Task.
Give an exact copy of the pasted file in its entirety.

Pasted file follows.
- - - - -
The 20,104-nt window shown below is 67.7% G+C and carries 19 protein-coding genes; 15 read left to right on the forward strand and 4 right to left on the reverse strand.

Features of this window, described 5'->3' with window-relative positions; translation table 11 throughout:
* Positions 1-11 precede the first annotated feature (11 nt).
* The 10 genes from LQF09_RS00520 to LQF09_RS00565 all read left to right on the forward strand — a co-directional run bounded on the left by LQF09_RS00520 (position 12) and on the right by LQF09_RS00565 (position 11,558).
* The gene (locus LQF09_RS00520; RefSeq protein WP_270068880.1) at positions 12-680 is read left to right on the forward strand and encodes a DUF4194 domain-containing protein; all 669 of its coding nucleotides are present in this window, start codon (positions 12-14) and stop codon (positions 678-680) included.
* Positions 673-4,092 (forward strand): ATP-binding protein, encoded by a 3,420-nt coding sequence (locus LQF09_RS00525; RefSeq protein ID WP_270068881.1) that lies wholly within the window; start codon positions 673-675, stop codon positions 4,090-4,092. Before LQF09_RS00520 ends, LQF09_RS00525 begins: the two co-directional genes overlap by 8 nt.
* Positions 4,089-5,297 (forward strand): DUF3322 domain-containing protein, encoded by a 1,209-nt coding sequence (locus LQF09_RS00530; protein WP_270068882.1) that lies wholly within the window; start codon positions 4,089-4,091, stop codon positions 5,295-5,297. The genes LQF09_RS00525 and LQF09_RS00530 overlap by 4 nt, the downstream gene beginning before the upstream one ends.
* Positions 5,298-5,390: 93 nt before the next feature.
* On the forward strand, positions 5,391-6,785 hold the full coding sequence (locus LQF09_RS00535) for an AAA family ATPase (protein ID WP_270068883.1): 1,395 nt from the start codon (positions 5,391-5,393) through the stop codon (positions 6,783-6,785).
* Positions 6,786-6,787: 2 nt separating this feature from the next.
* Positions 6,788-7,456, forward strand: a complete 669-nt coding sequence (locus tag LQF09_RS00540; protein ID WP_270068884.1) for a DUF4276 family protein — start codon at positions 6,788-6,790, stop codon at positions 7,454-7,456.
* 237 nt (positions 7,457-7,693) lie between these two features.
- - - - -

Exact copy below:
The 20,104-nt window shown below is 67.7% G+C and carries 19 protein-coding genes; 15 read left to right on the forward strand and 4 right to left on the reverse strand.

Features of this window, described 5'->3' with window-relative positions; translation table 11 throughout:
* Positions 1-11 precede the first annotated feature (11 nt).
* The 10 genes from LQF09_RS00520 to LQF09_RS00565 all read left to right on the forward strand — a co-directional run bounded on the left by LQF09_RS00520 (position 12) and on the right by LQF09_RS00565 (position 11,558).
* The gene (locus LQF09_RS00520; RefSeq protein WP_270068880.1) at positions 12-680 is read left to right on the forward strand and encodes a DUF4194 domain-containing protein; all 669 of its coding nucleotides are present in this window, start codon (positions 12-14) and stop codon (positions 678-680) included.
* Positions 673-4,092 (forward strand): ATP-binding protein, encoded by a 3,420-nt coding sequence (locus LQF09_RS00525; RefSeq protein ID WP_270068881.1) that lies wholly within the window; start codon positions 673-675, stop codon positions 4,090-4,092. Before LQF09_RS00520 ends, LQF09_RS00525 begins: the two co-directional genes overlap by 8 nt.
* Positions 4,089-5,297 (forward strand): DUF3322 domain-containing protein, encoded by a 1,209-nt coding sequence (locus LQF09_RS00530; protein WP_270068882.1) that lies wholly within the window; start codon positions 4,089-4,091, stop codon positions 5,295-5,297. The genes LQF09_RS00525 and LQF09_RS00530 overlap by 4 nt, the downstream gene beginning before the upstream one ends.
* Positions 5,298-5,390: 93 nt before the next feature.
* On the forward strand, positions 5,391-6,785 hold the full coding sequence (locus LQF09_RS00535) for an AAA family ATPase (protein ID WP_270068883.1): 1,395 nt from the start codon (positions 5,391-5,393) through the stop codon (positions 6,783-6,785).
* Positions 6,786-6,787: 2 nt separating this feature from the next.
* Positions 6,788-7,456, forward strand: a complete 669-nt coding sequence (locus tag LQF09_RS00540; protein ID WP_270068884.1) for a DUF4276 family protein — start codon at positions 6,788-6,790, stop codon at positions 7,454-7,456.
* 237 nt (positions 7,457-7,693) lie between these two features.